Theme: "Foreign Land Acquisitions in Africa: Implications for Trade, Investment and Development Policies"
Over the past five years, large-scale acquisitions of land in Africa and other parts of the developing world have made headlines across the world. Lands that only a short time ago seemed of little outside interest are now being sought by international investors to the tune of hundreds of thousands of hectares. However, deals reported in the international press constitute the tip of the iceberg. Yet, the issue of large-scale foreign land acquisitions is rightly a hot issue because land, especially in Africa, is extremely central to identity, livelihoods and food security.
A cursory analysis of the press reports provides some insights on trends and players. Certain East Asian (China, South Korea) and Gulf (Saudi Arabia, Qatar, United Arab Emirates) states emerge as key sources of investment. Notwithstanding the spate of media reports and some published research, international land deals and their impacts remain still little understood. The implications are particularly crucial for food security, poverty reduction and the future of general land use in the economies of sub-Saharan Africa. Apart from the extensive media coverage, there is little empirical data on the nature, characteristics, drivers, benefits and risks, as well as long term agricultural, trade and investment policy implications of the large scale land acquisitions in Africa by foreign investors.
Against this background of uncertainty, the 2011 trapca Trade Conference will look at the phenomenon branded by some as “land grabs” and by others as an “investment boom”; the key trends and drivers in land acquisitions and foreign investments in agriculture in Africa; the contractual arrangements underpinning them and the way these are negotiated, as well as the early impacts not only on the general development issues such as access to land, rural livelihoods food security etc but more specifically, the implications of these land acquisition transactions on international trade and investments.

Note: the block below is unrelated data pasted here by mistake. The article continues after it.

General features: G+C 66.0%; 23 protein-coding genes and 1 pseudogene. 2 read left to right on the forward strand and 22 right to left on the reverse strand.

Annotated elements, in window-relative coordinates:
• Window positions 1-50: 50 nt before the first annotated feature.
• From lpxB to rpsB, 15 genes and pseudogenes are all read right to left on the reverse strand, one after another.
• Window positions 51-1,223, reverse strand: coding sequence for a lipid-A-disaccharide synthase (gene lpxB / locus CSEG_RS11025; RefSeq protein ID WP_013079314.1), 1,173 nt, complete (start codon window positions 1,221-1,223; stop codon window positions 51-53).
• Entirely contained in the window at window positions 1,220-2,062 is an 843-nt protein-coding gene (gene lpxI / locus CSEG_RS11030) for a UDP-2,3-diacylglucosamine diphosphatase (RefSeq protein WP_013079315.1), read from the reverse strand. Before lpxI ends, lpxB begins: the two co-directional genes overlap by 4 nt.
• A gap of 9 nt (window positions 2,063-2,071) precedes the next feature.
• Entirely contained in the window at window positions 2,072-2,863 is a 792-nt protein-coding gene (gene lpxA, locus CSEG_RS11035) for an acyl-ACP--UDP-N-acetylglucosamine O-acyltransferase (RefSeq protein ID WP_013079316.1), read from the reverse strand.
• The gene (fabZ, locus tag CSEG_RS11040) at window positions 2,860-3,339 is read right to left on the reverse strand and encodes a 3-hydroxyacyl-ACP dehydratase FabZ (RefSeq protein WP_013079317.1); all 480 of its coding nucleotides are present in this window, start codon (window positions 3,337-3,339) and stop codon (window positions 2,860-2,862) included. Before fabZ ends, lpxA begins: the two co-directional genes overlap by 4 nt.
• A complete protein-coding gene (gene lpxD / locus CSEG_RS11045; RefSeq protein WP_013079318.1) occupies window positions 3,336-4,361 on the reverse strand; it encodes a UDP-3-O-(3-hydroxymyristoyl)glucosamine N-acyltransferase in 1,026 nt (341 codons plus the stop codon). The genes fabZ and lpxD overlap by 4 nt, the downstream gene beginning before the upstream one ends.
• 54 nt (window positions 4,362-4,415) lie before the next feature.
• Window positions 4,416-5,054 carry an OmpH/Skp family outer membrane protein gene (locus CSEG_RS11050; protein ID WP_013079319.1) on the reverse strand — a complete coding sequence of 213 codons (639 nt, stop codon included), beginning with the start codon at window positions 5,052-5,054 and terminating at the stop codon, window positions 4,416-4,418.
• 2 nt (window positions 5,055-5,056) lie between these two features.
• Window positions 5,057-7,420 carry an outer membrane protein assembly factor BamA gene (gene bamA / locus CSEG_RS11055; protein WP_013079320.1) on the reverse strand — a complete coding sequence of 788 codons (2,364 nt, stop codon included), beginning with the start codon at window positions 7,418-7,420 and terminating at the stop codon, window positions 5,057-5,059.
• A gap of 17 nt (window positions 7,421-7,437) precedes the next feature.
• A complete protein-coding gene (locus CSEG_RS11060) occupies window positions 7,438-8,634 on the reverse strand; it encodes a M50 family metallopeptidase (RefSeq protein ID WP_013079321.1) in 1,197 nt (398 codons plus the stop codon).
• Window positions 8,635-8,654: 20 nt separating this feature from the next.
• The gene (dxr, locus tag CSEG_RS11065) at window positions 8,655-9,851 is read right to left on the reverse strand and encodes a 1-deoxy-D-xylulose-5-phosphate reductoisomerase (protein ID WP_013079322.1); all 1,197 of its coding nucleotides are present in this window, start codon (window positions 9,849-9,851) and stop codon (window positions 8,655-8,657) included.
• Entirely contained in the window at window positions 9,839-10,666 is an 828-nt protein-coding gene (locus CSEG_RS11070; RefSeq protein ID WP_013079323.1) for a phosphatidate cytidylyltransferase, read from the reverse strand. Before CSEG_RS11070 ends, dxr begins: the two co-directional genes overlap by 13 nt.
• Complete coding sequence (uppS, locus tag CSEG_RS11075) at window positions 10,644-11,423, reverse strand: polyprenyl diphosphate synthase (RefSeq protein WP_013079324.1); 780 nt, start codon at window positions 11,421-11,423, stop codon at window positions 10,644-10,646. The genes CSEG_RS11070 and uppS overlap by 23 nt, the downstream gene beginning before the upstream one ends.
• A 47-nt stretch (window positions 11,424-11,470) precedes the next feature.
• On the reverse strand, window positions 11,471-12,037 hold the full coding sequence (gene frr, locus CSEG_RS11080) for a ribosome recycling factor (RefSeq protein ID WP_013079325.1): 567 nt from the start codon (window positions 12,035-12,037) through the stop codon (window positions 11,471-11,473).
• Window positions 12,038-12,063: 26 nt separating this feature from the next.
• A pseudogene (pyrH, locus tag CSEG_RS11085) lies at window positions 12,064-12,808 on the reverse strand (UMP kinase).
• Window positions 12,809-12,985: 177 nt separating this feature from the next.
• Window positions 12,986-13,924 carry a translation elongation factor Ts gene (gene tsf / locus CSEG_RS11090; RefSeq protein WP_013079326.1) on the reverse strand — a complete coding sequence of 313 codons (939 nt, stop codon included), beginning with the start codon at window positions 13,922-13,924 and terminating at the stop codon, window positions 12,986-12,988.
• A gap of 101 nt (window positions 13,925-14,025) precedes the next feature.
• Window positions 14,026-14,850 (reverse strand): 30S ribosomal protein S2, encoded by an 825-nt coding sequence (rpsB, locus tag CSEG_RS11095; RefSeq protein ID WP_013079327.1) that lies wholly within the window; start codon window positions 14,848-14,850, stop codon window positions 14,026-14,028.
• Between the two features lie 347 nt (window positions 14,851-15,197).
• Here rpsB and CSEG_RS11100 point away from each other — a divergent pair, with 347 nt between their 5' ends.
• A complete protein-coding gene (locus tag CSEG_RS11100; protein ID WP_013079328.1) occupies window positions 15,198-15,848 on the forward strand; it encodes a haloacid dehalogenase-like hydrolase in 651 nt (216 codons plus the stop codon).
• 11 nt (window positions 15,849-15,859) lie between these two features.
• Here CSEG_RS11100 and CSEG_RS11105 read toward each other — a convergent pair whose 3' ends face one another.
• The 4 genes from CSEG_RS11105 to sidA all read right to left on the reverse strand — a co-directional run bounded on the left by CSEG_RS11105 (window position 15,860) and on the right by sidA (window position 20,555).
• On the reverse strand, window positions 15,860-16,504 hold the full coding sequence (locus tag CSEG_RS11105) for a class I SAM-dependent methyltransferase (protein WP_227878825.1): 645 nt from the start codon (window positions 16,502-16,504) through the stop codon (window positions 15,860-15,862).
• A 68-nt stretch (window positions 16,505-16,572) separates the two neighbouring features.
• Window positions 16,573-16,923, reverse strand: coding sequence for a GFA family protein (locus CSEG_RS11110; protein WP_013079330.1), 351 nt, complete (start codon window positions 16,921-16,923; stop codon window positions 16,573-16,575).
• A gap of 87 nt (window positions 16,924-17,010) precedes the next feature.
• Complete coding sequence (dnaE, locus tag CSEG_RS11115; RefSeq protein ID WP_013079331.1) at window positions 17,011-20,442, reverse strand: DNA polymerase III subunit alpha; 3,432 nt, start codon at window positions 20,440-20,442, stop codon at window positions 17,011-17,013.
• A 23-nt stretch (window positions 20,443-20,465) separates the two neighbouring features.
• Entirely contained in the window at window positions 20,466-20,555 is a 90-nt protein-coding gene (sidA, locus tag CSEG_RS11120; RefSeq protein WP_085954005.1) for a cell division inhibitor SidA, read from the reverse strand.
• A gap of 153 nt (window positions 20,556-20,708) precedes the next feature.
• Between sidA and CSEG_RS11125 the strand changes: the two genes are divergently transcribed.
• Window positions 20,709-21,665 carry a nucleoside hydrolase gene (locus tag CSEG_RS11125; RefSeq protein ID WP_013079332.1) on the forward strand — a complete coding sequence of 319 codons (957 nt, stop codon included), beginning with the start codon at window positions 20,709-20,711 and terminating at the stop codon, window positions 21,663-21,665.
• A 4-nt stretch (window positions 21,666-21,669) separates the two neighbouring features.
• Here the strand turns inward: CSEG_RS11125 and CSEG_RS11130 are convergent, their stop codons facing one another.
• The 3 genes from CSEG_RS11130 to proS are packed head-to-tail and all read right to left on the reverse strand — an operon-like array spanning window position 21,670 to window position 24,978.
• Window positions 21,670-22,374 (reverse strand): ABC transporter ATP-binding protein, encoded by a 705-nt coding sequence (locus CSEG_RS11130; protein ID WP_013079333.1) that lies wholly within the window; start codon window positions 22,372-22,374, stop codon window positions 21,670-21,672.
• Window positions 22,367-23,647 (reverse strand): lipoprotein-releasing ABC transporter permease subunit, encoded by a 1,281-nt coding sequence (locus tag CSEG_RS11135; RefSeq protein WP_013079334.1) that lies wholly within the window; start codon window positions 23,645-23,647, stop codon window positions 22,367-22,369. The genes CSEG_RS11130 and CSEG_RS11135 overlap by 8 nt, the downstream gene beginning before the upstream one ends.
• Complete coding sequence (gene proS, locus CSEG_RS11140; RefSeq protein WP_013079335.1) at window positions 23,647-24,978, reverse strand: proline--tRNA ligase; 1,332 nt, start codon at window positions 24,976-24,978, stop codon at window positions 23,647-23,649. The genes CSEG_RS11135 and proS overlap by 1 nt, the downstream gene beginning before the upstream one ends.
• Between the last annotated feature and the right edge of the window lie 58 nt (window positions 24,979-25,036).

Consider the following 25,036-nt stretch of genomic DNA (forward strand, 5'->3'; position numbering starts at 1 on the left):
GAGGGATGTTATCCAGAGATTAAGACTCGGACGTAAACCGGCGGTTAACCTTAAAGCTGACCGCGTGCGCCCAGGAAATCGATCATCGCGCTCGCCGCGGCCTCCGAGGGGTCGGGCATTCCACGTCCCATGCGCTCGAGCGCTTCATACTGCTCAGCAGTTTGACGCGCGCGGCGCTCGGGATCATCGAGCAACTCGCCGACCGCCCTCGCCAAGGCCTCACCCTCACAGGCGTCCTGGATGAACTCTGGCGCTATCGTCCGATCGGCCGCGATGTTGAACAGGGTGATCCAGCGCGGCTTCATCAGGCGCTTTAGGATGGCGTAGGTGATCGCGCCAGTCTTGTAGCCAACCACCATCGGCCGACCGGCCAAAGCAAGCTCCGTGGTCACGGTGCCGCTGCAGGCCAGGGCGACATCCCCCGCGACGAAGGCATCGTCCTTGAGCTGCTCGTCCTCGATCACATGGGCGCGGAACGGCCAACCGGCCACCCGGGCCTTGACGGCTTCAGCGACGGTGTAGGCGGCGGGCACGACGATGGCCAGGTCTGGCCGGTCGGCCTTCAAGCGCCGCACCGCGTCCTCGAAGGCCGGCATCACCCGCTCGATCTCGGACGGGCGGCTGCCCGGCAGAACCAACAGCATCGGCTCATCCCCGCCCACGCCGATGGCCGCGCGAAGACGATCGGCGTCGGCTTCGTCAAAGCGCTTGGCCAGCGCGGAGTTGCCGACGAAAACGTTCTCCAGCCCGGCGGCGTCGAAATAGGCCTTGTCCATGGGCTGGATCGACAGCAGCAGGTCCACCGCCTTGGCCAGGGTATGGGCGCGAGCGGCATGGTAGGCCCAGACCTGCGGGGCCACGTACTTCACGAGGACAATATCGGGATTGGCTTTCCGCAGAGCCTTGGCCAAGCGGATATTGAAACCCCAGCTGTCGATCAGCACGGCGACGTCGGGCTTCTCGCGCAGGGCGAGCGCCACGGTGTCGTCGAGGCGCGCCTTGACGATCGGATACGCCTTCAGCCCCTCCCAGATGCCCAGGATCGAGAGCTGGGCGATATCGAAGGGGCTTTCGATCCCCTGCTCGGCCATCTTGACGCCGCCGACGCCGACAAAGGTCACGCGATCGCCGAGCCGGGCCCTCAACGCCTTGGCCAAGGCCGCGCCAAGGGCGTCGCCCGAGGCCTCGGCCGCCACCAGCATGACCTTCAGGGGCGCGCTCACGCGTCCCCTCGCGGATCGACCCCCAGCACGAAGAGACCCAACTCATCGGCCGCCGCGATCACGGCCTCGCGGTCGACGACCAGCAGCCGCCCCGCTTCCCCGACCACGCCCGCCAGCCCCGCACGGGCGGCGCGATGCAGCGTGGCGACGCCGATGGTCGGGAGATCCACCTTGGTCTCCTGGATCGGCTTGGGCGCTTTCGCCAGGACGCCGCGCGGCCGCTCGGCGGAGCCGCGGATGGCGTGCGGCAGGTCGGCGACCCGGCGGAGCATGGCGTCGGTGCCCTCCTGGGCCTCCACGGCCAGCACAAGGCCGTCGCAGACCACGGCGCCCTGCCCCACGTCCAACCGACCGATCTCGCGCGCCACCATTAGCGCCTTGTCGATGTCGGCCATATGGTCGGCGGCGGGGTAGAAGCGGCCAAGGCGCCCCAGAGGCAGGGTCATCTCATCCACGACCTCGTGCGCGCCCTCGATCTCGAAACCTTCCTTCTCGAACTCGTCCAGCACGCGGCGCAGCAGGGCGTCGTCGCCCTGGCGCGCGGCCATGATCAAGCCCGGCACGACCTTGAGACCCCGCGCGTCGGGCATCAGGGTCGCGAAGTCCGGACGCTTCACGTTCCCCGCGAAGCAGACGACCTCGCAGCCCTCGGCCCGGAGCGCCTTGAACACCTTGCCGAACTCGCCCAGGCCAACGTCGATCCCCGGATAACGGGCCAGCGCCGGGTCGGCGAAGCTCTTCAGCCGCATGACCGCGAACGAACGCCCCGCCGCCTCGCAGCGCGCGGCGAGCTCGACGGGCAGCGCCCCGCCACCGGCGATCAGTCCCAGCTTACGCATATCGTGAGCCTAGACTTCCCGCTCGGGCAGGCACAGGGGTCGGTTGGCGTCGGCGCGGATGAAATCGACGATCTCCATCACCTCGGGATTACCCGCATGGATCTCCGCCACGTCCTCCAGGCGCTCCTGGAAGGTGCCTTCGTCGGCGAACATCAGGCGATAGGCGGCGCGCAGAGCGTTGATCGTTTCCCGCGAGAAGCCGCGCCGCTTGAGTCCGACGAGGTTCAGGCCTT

2. The Context of Increasing Natural Resource –Focused FDI flows to Africa
Trends in large-scale land acquisitions for agricultural investments must be placed within the broader context of expanding economic relations between Africa and the rest of the world. Over the past decade, economic liberalization, the globalization of transport and communications, and global demand for food, energy and commodities have fostered foreign investment in many parts of Africa – particularly in natural resource extraction and in agriculture for food and fuel.
Given Africa’s resource endowments, natural resources are at the heart of FDI flows to the continent. Increases in investment flows are directly linked to global demand for energy and commodities such as oil, gold, copper, aluminum and nickel. Growing interest in Africa’s petroleum and minerals, exemplified by recent large-scale projects like the Chad- Cameroon oil development and pipeline project, is linked to fluctuations in global commodity prices and Western efforts to diversify supplies. The perceived availability of land in Africa has attracted the attention of governments eager to ensure security of food and fuel supplies, and of investors eager to tap into global demand for food and fuel.
3. The Drivers of the Land Acquisitions
On the surface, the major private land acquisitions deals that have actually reached conclusion have understood involve both agri-food companies and bio-fuels developers, as well as governments through Sovereign Wealth Funds (SWFs). Examples of the former include:
As for biofuels, GEM Biofuels plc gained exclusive rights for 50 years over 452,500 hectares in Southern Madagascar to plant jatropha for biodiesel production. In addition, UK energy company CAMS Group announced in September 2008 that they had acquired a lease over 45,000 hectares of land in Tanzania for investments in sweet sorghum production for biofuels, through equity financing and lending from a commercial bank in London.